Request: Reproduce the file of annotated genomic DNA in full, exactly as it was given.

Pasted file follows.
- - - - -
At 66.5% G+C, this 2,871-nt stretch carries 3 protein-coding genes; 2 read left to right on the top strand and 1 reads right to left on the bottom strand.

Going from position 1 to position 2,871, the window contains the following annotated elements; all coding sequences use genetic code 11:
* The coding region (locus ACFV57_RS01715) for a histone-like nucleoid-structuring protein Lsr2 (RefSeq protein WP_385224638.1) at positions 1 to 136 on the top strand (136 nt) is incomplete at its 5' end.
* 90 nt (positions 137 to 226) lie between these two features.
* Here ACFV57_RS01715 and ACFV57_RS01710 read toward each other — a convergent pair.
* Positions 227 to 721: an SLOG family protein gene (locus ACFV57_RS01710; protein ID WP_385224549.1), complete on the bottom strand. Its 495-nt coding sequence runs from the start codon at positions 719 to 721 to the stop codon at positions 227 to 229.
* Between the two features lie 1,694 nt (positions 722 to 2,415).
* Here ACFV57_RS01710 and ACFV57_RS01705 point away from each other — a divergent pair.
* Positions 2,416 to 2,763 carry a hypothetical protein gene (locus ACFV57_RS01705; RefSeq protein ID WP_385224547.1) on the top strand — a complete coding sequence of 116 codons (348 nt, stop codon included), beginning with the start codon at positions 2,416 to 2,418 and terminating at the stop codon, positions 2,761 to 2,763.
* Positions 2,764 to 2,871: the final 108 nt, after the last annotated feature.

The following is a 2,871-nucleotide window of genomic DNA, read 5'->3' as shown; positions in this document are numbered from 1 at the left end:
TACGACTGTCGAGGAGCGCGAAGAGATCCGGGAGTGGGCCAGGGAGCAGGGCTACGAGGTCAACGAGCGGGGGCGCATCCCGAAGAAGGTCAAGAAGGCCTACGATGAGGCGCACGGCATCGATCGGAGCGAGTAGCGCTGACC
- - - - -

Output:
At 66.5% G+C, this 2,871-nt stretch carries 3 protein-coding genes; 2 read left to right on the top strand and 1 reads right to left on the bottom strand.

Going from position 1 to position 2,871, the window contains the following annotated elements; all coding sequences use genetic code 11:
* The coding region (locus ACFV57_RS01715) for a histone-like nucleoid-structuring protein Lsr2 (RefSeq protein WP_385224638.1) at positions 1 to 136 on the top strand (136 nt) is incomplete at its 5' end.
* 90 nt (positions 137 to 226) lie between these two features.
* Here ACFV57_RS01715 and ACFV57_RS01710 read toward each other — a convergent pair.
* Positions 227 to 721: an SLOG family protein gene (locus ACFV57_RS01710; protein ID WP_385224549.1), complete on the bottom strand. Its 495-nt coding sequence runs from the start codon at positions 719 to 721 to the stop codon at positions 227 to 229.
* Between the two features lie 1,694 nt (positions 722 to 2,415).
* Here ACFV57_RS01710 and ACFV57_RS01705 point away from each other — a divergent pair.
* Positions 2,416 to 2,763 carry a hypothetical protein gene (locus ACFV57_RS01705; RefSeq protein ID WP_385224547.1) on the top strand — a complete coding sequence of 116 codons (348 nt, stop codon included), beginning with the start codon at positions 2,416 to 2,418 and terminating at the stop codon, positions 2,761 to 2,763.
* Positions 2,764 to 2,871: the final 108 nt, after the last annotated feature.

The following is a 2,871-nucleotide window of genomic DNA, read 5'->3' as shown; positions in this document are numbered from 1 at the left end:
TACGACTGTCGAGGAGCGCGAAGAGATCCGGGAGTGGGCCAGGGAGCAGGGCTACGAGGTCAACGAGCGGGGGCGCATCCCGAAGAAGGTCAAGAAGGCCTACGATGAGGCGCACGGCATCGATCGGAGCGAGTAGCGCTGACC